China-based spies are hacking East Asian semiconductor companies, report says
Chinese state-backed hackers have targeted the semiconductor industry in East Asia with a new espionage campaign, according to new research.
The Dutch cybersecurity firm EclecticIQ attributed the campaign to China because the hackers used the HyperBro loader, which is associated with a state-backed group labeled Budworm or APT27 by researchers.
Budworm has been associated with espionage operations that targeted a Middle Eastern telecom organization and an Asian government in September, as well as a U.S. state legislature last year.
In the recent campaign targeting semiconductor companies, the group posed as Taiwan Semiconductor Manufacturing Company (TSMC) to trick victims into clicking on malicious links. TSMC is a major player in the industry, making microchips for big companies like Apple and Nvidia.
Targets were infected with a Cobalt Strike beacon, EclecticIQ said. The software is a penetration testing tool commonly used by cybersecurity professionals to simulate cyberattacks and test the security of computer systems. However, it is often abused by criminals to remotely issue commands and steal information from victims.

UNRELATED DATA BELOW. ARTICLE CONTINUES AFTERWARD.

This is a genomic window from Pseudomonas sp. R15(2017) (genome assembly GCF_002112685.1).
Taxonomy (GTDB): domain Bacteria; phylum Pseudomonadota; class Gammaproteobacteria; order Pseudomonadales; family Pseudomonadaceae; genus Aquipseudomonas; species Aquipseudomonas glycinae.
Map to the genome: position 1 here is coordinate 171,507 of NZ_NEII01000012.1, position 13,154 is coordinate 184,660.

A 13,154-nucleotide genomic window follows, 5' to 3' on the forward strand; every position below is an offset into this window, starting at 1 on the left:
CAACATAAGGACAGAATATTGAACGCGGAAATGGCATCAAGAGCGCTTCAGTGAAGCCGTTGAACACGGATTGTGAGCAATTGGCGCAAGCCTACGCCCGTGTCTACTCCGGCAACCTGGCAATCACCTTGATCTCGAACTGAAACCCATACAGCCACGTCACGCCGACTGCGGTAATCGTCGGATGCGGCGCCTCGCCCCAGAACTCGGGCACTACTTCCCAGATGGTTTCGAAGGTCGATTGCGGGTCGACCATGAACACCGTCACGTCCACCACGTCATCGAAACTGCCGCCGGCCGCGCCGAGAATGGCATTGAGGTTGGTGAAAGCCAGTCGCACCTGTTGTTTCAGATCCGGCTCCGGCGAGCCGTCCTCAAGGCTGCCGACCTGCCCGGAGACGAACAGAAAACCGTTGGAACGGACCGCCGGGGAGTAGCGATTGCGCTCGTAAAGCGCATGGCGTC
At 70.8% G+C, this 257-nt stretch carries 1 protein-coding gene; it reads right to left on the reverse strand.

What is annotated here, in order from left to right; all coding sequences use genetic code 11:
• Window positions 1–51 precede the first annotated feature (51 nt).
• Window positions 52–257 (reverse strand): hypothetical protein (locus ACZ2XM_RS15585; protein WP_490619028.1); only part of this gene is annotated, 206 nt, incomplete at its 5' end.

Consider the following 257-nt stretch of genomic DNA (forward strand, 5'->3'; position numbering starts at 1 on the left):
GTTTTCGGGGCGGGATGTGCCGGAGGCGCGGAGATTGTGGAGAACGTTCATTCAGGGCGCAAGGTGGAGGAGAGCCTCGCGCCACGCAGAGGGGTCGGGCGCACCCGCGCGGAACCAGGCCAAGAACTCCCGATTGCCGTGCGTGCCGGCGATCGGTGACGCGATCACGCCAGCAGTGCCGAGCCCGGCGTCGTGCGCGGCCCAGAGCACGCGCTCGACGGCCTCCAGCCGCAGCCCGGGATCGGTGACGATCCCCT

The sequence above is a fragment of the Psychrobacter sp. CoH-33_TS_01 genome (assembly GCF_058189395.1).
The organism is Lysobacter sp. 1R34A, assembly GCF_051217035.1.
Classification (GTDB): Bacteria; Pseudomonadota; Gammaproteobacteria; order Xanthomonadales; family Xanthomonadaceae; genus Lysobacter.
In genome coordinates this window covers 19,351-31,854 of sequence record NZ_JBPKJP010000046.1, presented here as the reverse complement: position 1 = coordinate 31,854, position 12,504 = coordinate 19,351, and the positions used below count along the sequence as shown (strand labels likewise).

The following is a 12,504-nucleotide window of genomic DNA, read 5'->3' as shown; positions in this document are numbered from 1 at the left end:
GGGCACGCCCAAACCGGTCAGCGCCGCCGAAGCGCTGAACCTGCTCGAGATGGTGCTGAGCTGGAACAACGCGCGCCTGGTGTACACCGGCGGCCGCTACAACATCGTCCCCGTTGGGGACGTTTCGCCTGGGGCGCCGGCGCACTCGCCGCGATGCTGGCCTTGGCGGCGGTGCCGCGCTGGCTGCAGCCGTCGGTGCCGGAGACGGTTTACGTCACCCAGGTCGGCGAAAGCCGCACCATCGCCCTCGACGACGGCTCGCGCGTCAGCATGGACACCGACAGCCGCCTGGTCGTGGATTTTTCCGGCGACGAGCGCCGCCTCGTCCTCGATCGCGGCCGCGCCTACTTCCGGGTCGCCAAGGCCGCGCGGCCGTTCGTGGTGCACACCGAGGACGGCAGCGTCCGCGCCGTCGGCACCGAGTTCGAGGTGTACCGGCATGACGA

The Cobalt Strike beacon was installed on victims' computers using the HyperBro loader. When the loader is executed, it shows a PDF file that pretends to be from TSMC, to confuse the user.
The hackers also used a new backdoor called ChargeWeapon, which was designed to get remote access to the victim and send device and network information from an infected computer to an attacker’s server.
“This information is very likely collected by threat actors to perform initial reconnaissance against infected hosts and identify high-value targets,” said EclecticIQ.
While the report doesn't specify how the attackers first got into the system, they likely sent phishing emails to their targets.
Earlier this month, researchers identified another China-linked cyber espionage campaign targeting government agencies in Guyana with a previously undocumented backdoor called DinodasRAT.
Daryna Antoniuk is a freelance reporter for Recorded Future News based in Ukraine. She writes about cybersecurity startups, cyberattacks in Eastern Europe and the state of the cyberwar between Ukraine and Russia. She previously was a tech reporter for Forbes Ukraine. Her work has also been published at Sifted, The Kyiv Independent and The Kyiv Post.